Ruyi sceptres are highly auspicious objects favoured for their shape and ornamentation, which represent the propitious expression ‘as you wish’. Their origin remains a matter of speculation, with the popular belief being that their shape evolved from back-scratchers commonly made in bamboo or bone. However, their function may more likely have derived from hu tablets, items of authority and social rank held in the hands of officials in ancient China. From the Song dynasty (960-1279), sceptres became closely associated with Daoism, and their heart-shaped head was often rendered as a lingzhi, the longevity fungus. By the Ming period (1368-1644), they were often presented as gifts among the official-gentry class, while under the Qing (1644-1911), starting from the Yongzheng reign (1722-1735), they became imperial objects that were bestowed by the emperor to his worthy officers and loyal subjects as rewards, and conversely made ideal tribute gifts to the emperors. Both the Yongzheng and the Qianlong Emperor (r. 1736-1795) had themselves painted holding ruyi sceptres, and the latter was particularly fond of them and owned an extensive collection.
Two large ruyi sceptres carved with a similar auspicious motif of bats and shou character were sold in our New York rooms, one, 11th March 1975, lot 56, and the other, 25th October 1975, lot 17; another, from the collection of His Highness Maharaja Sir Padma Shumshere Jung Bahadur Rana, was sold in our London rooms, 15th May 2013, lot 57; and two were sold at Christie’s New York, the first, 23rd/24th September 1988, lot 244, and the second, 1st June 1990, lot 369. Compare also smaller sceptres of this type, such as one in the National Palace Museum, Taipei, included in the Museum’s exhibition Masterpieces of Chinese Ju-I Scepters in the National Palace Museum, Taipei, 1974, cat. no. 4; and another from the De An Tang collection, included in the exhibition A Romance With Jade, Palace Museum, Beijing, 2004, cat. no. 20.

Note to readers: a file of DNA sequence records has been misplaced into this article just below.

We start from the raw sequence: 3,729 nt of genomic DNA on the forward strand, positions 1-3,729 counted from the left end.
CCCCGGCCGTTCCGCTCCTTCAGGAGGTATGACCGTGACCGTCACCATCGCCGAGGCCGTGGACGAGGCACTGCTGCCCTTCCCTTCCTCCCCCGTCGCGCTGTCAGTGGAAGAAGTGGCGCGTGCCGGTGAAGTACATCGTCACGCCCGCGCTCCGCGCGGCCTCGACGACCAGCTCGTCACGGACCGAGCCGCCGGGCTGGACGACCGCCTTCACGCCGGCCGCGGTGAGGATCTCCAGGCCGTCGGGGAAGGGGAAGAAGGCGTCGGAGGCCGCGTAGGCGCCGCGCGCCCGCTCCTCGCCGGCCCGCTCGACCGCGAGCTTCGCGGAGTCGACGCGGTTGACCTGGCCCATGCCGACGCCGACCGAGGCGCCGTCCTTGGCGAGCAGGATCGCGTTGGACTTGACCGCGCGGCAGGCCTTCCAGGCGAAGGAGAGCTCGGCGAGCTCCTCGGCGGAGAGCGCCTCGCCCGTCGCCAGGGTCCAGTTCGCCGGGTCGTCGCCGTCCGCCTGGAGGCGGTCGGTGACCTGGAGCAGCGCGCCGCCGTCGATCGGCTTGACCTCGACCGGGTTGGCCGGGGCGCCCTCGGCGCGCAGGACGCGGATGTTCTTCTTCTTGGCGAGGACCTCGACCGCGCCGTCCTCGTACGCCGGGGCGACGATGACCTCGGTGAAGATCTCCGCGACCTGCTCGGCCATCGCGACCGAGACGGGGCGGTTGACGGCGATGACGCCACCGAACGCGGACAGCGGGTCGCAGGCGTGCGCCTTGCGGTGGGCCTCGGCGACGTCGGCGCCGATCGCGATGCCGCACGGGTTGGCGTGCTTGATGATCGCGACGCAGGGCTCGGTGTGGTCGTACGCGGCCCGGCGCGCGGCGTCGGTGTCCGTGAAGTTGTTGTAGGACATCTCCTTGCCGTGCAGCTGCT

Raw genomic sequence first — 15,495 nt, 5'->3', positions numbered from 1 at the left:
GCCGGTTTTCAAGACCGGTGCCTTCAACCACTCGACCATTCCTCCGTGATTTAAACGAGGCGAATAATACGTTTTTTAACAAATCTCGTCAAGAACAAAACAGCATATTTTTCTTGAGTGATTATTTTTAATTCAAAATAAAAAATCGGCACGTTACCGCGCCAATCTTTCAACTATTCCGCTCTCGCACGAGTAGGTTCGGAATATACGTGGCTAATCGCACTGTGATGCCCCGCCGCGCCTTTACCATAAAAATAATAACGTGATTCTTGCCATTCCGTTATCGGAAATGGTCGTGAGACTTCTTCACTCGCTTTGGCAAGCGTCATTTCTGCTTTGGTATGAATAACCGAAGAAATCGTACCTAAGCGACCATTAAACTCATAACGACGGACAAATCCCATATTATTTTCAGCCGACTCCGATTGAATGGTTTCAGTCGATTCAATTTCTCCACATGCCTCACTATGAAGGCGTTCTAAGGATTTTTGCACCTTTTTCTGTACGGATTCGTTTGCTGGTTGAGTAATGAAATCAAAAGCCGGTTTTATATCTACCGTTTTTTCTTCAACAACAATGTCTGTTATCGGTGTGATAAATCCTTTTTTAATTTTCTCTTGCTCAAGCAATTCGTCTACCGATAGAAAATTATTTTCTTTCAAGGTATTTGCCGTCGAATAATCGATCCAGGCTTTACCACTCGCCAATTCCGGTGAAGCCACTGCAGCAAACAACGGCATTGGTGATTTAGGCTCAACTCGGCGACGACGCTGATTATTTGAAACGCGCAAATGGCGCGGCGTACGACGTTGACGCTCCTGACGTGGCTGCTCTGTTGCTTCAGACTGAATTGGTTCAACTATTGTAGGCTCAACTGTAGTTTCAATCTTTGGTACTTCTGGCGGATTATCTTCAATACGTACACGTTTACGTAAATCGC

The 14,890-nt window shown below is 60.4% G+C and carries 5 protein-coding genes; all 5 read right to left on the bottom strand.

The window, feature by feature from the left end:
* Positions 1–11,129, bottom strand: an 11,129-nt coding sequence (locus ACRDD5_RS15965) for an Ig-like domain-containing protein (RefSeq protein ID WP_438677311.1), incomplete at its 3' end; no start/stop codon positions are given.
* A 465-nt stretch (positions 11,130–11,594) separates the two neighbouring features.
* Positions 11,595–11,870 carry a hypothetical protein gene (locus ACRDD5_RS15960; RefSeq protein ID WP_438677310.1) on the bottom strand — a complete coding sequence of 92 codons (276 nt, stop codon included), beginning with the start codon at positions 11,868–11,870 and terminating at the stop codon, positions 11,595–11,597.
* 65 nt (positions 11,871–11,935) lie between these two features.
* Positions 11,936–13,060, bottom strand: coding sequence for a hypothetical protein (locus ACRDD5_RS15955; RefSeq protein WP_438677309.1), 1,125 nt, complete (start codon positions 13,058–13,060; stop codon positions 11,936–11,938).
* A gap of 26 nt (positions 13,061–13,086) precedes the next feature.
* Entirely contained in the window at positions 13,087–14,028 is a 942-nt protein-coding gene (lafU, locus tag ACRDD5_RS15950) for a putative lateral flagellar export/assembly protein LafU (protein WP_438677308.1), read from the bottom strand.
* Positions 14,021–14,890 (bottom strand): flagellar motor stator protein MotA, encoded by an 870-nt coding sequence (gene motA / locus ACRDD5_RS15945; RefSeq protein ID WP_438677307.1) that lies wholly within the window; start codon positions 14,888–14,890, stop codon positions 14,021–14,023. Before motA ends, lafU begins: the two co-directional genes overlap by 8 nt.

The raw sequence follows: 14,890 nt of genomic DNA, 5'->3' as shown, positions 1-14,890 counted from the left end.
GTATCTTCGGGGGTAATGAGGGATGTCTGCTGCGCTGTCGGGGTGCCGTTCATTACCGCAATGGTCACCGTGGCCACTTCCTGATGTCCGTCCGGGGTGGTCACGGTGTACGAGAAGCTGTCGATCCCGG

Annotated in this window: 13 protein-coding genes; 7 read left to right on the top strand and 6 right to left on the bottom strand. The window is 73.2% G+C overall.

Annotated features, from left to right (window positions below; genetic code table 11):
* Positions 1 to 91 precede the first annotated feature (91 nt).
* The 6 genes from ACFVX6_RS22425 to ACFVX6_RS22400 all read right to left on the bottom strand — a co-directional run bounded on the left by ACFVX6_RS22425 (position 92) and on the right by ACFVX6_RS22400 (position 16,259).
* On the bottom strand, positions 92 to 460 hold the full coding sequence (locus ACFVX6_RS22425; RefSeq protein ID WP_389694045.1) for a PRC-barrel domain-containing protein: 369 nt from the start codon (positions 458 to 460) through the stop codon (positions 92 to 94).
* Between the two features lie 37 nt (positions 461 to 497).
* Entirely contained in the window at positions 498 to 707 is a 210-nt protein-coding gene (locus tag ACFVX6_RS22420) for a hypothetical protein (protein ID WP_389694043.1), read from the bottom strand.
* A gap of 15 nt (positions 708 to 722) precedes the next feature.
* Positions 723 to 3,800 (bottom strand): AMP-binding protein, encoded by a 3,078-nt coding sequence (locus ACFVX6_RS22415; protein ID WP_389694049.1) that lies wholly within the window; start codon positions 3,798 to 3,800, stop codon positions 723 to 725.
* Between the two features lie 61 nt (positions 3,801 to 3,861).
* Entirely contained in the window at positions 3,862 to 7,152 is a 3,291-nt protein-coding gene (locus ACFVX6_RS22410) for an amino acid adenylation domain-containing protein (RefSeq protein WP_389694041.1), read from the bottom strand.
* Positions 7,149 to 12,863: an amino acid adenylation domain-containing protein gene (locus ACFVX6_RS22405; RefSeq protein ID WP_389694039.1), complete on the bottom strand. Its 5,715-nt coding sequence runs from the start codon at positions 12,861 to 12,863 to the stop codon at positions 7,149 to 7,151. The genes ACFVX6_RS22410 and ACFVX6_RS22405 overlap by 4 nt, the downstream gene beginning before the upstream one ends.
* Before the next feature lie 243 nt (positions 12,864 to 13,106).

The motif of a bat (fu), shou (longevity) character and endless knot (panchang) on this pair of sceptres signifies the wish fushou mianchang (‘May you have endless blessings and longevity’).
Please call 1-800-555-5555 to order a print catalog for this sale.
Online Registration to Bid is Closed for this Sale. Would you like to watch the live sale?Watch Live Sale